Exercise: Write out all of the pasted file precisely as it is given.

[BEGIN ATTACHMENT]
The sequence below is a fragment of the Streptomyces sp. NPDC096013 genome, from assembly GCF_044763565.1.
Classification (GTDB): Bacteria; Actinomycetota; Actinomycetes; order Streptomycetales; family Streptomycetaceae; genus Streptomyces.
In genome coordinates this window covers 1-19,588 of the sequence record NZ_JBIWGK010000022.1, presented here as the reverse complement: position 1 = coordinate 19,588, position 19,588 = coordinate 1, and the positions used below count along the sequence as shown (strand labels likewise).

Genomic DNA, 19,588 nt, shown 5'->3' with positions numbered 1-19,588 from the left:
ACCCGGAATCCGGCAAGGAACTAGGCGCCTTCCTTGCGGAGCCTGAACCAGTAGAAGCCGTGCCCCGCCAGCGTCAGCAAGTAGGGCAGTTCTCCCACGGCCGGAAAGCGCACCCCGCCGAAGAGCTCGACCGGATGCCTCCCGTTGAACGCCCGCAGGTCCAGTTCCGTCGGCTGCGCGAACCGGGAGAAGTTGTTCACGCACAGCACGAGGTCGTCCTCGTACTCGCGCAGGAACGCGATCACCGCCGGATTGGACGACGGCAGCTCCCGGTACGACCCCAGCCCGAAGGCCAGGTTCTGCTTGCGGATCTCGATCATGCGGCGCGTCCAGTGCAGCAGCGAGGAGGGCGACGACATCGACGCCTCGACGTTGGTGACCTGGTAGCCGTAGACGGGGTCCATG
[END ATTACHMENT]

The sequence below is a fragment of the Streptomyces sp. NPDC096013 genome, from assembly GCF_044763565.1.
Classification (GTDB): Bacteria; Actinomycetota; Actinomycetes; order Streptomycetales; family Streptomycetaceae; genus Streptomyces.
In genome coordinates this window covers 1-19,588 of the sequence record NZ_JBIWGK010000022.1, presented here as the reverse complement: position 1 = coordinate 19,588, position 19,588 = coordinate 1, and the positions used below count along the sequence as shown (strand labels likewise).

Genomic DNA, 19,588 nt, shown 5'->3' with positions numbered 1-19,588 from the left:
ACCCGGAATCCGGCAAGGAACTAGGCGCCTTCCTTGCGGAGCCTGAACCAGTAGAAGCCGTGCCCCGCCAGCGTCAGCAAGTAGGGCAGTTCTCCCACGGCCGGAAAGCGCACCCCGCCGAAGAGCTCGACCGGATGCCTCCCGTTGAACGCCCGCAGGTCCAGTTCCGTCGGCTGCGCGAACCGGGAGAAGTTGTTCACGCACAGCACGAGGTCGTCCTCGTACTCGCGCAGGAACGCGATCACCGCCGGATTGGACGACGGCAGCTCCCGGTACGACCCCAGCCCGAAGGCCAGGTTCTGCTTGCGGATCTCGATCATGCGGCGCGTCCAGTGCAGCAGCGAGGAGGGCGACGACATCGACGCCTCGACGTTGGTGACCTGGTAGCCGTAGACGGGGTCCATG